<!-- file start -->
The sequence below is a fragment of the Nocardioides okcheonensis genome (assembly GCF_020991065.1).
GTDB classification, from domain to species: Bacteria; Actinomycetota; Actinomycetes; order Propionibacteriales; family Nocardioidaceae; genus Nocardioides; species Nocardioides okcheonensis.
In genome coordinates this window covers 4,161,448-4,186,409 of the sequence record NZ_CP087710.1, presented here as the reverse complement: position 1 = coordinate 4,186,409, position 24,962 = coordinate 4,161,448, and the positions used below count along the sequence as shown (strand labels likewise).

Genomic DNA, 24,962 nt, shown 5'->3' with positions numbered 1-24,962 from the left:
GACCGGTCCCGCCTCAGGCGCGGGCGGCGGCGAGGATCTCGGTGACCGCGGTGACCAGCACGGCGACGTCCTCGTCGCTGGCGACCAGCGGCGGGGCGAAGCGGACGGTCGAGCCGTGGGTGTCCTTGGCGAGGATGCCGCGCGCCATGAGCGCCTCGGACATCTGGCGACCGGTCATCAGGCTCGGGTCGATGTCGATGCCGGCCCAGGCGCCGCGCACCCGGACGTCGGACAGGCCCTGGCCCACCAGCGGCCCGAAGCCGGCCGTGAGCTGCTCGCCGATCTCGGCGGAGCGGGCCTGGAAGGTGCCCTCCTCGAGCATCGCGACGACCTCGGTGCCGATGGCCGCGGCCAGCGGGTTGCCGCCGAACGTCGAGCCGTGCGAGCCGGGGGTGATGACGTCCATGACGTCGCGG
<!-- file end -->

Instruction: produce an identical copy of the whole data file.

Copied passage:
The sequence below is a fragment of the Nocardioides okcheonensis genome (assembly GCF_020991065.1).
GTDB classification, from domain to species: Bacteria; Actinomycetota; Actinomycetes; order Propionibacteriales; family Nocardioidaceae; genus Nocardioides; species Nocardioides okcheonensis.
In genome coordinates this window covers 4,161,448-4,186,409 of the sequence record NZ_CP087710.1, presented here as the reverse complement: position 1 = coordinate 4,186,409, position 24,962 = coordinate 4,161,448, and the positions used below count along the sequence as shown (strand labels likewise).

Genomic DNA, 24,962 nt, shown 5'->3' with positions numbered 1-24,962 from the left:
GACCGGTCCCGCCTCAGGCGCGGGCGGCGGCGAGGATCTCGGTGACCGCGGTGACCAGCACGGCGACGTCCTCGTCGCTGGCGACCAGCGGCGGGGCGAAGCGGACGGTCGAGCCGTGGGTGTCCTTGGCGAGGATGCCGCGCGCCATGAGCGCCTCGGACATCTGGCGACCGGTCATCAGGCTCGGGTCGATGTCGATGCCGGCCCAGGCGCCGCGCACCCGGACGTCGGACAGGCCCTGGCCCACCAGCGGCCCGAAGCCGGCCGTGAGCTGCTCGCCGATCTCGGCGGAGCGGGCCTGGAAGGTGCCCTCCTCGAGCATCGCGACGACCTCGGTGCCGATGGCCGCGGCCAGCGGGTTGCCGCCGAACGTCGAGCCGTGCGAGCCGGGGGTGATGACGTCCATGACGTCGCGG